Purified Water

Purified bottled water may or may not be filtered. The purification technique that is used normally involves chemicals that are added to the water. These chemicals kill or destroy harmful pathogens in the water in order to purify it. The chemicals that are used in this purification process are also toxic to the human body. The most common chemical that is used in purification is chlorine. The same chemical that is added to your pool to keep the water clean, clear and sparkling.

Water treatment plants also use chlorine to provide safer and cleaner tap water. Unfortunately, regular home filtration systems do not remove chlorine or chloride from the water. However, purified bottled water contains more chemicals than tap water because they are added to tap water that already contains these chemicals. It is best to think carefully about the chemicals that you are putting into your body the next time you reach for a bottle of purified water.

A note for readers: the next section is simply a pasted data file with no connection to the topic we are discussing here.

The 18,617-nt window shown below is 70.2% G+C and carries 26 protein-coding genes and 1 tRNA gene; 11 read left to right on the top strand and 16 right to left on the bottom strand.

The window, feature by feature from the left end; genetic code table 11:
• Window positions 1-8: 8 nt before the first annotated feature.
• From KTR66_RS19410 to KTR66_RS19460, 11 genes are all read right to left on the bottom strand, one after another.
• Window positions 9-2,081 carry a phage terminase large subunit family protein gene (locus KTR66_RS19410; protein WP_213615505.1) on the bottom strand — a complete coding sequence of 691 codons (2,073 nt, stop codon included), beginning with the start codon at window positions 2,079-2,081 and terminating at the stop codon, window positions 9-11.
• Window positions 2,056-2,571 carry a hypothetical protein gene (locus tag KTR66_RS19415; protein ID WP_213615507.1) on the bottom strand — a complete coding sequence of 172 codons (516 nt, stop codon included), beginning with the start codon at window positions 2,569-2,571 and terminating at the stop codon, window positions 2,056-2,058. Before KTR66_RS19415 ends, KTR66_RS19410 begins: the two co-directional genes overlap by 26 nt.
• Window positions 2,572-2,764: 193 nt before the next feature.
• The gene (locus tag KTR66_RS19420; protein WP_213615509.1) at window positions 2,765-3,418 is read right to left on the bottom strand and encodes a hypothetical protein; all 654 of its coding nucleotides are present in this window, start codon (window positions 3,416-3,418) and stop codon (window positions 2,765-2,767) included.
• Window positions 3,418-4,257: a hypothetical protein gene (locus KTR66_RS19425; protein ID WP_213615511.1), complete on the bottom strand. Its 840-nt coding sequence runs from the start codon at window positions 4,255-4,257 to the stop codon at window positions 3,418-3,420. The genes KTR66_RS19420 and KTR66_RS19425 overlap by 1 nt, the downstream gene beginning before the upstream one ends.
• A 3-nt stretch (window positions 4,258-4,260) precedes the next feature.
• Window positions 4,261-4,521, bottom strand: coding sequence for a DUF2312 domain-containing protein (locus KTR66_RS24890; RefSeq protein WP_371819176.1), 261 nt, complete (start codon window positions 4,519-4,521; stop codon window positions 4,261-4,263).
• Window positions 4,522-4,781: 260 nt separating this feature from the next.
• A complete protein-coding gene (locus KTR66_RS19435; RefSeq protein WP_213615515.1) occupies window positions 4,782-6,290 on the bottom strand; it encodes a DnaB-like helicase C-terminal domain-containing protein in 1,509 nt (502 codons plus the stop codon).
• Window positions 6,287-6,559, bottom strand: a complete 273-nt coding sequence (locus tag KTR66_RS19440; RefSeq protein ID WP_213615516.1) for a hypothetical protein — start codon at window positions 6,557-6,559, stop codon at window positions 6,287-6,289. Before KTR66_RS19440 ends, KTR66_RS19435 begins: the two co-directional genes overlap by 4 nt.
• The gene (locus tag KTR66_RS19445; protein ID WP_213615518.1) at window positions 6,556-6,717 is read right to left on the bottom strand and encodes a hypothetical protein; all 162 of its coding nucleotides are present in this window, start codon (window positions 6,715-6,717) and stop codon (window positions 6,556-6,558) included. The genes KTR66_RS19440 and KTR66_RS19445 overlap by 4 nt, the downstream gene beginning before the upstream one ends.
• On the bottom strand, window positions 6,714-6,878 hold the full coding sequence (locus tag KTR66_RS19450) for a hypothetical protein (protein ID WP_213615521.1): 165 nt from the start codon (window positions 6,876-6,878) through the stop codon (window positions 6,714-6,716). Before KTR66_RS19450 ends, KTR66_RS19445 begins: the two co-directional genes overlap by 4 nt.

Reverse Osmosis

Reverse osmosis uses a filtration method that removes the tiniest particles from the water (bypassing the liquid through a very fine filter) including the harmful chemicals that are contained in purified or tap water. This is one of the methods that are used to deliver truly pure water. However, the purification process also removes minerals that are extremely important to your health including calcium and magnesium. Studies have shown that people who only drink reverse osmosis water suffer from mineral deficiencies and electrolyte imbalances that affect their health. There have even been a few reported deaths as a result of these deficiencies.

Filtering water ensures that all those essential minerals are left behind while all harmful pathogens are removed from your drinking water. While the process does leave behind some of the chemicals that are used to treat tap water, these have never resulted in fatalities or serious illness.

Distilled Water